Cedi’s performance: Both NPP, NDC governments failed – Amoah

A member of the Finance Committee of Parliament, Dr Stephen Amoah has accused governments of the New Patriotic Party (NPP) and the National Democratic Congress (NDC) of failing to adopt the right policies and measures to deal with the problems of the local currency, the cedi.

The Nhyiaeso lawmaker indicated that the two parties that have had the privilege to govern the country all adopted short-term unstainable measures in their attempt to solve the problem.

“Let us be very honest, currency issue is one of the areas that both NPP and the NDC governments, in my opinion, have not done much to save the situation.

“The two leading parties in our country, in my opinion have not done much. Simply because any attempt to adopt short term approach to solving currency issues in any country does not work, it is not sustainable.

“That has been the ritual all the time, we are looking at seasons, we are looking at performance elsewhere, we are looking at having syndicated loans and we are looking all sort of factors but trust me, these are all not sustainable approaches.

“We need to accept and appreciate this and begin to work sustainably towards these issues. Other than that Ghana will definitely, one day, go down and will never come back,” he told Accra-based Joy FM on Tuesday March 8.

Recently, the Director of the Institute of Statistical, Social and Economic Research (ISSER) of the University of Ghana, Professor Peter Quartey, gave a vivid assessment of what is causing the free-fall of the cedi against the major trading currencies especially the dollar.

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The cedi is currently trading at 1 USD to ¢7, 4 pesewas.

Prof Quartey mentioned panic among investors due to the downgrade by the credit rating agencies, repatriation by foreign companies, the ongoing tension between Russia and Ukraine and others, as some of the causes of the fall of the local currency.

Regarding panic among investors, he explained that when recently, when the credit rating agencies downgraded the economy, investors became afraid and decided to engage in speculation, leading to their hesitance in buying bonds.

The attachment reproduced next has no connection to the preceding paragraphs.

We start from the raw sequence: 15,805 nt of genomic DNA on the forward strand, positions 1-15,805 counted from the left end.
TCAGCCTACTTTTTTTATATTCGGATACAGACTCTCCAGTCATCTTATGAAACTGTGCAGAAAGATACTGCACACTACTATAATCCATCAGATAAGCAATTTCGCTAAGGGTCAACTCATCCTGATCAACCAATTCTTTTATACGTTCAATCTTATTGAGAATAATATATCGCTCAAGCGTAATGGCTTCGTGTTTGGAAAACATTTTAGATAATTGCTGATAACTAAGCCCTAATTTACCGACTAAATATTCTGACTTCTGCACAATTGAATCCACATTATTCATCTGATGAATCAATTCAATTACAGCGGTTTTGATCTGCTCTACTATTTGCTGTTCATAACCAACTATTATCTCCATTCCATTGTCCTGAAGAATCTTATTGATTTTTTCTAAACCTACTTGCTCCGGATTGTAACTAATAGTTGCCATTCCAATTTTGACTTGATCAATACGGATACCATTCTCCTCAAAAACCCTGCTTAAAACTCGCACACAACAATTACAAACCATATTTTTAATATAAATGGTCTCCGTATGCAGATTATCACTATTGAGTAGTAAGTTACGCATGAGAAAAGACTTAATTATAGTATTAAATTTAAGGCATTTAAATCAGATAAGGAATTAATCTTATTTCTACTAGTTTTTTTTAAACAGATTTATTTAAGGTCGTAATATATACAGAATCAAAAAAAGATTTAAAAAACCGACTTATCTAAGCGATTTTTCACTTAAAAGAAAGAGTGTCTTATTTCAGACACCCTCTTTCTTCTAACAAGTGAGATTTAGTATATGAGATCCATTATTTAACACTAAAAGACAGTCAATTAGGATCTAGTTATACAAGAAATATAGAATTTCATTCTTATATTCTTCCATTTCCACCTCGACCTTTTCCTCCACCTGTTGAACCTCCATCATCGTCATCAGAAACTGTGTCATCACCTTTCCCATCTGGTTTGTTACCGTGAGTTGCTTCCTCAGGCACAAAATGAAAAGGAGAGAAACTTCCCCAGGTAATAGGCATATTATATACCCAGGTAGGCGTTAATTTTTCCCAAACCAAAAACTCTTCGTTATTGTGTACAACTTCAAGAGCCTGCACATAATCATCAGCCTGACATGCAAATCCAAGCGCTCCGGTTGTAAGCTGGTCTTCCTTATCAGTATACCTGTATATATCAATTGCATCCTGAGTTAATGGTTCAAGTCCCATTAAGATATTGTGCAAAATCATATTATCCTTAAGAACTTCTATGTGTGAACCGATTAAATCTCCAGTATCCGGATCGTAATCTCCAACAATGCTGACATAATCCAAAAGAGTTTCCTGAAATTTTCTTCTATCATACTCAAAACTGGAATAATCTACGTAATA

In the area of repatriation, he added that it has been the tradition that in the first quarter of every year the country experiences a surge in demand for foreign currency because foreign companies will want to repatriate their profits.

When that happens, he said it puts a lot of pressure on the cedi.

Speaking in an interview with TV3’s Alfred Ocansey on Tuesday March 1, he said “Because of our fiscal deficit, revenue challenges and the high debt levels we were downgraded by rating agencies. So that sent some panic to the system and therefore, people started to speculate. When that happens, investors who will bring in the needed foreign currencies to invest, to buy bonds and other things, will hesitate.

“You will also find that even those that are holding on to our bonds, some might exit. All of that put pressure on the exchange rate. We also have some people out of the uncertainty, who are holding onto the foreign currencies, they might have dollars or Euros but because of the uncertainty they would hold on rather than trading.

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“Exchange rate is determined by demand and supply, so if people are not supplying the foreign currencies but rather there is an increase in our a surge in demand, a surge could also happen when those who hold the local currency don’t have confidence in the cedi and rather exchange the cedi for dollars for keeps.”

“We have all these speculative activities happening and that affect the rate of depreciation. We also know that it has been the tradition that in the first quarter of every year we have this surge in demand for foreign currency because foreign companies will want to repatriate their profits.

“You will also find the Chinese New Year for instance, where a lot of Chinese investors locals will want to go home and celebrate, they demand a lot of foreign currency. So there is a lot of pressure in the first quarter of the year.

“The government revenue doesn’t flow as mush as expected, the donor inflow doesn’t come in as expected within the first quarter. Then also, what is happening in Ukraine and Russia is also affecting oil prices, oil prices are going up, so we tend to demand more foreign currency in order to import oil and import other essential commodities,” he added.

By Laud Nartey|3news.com|Ghana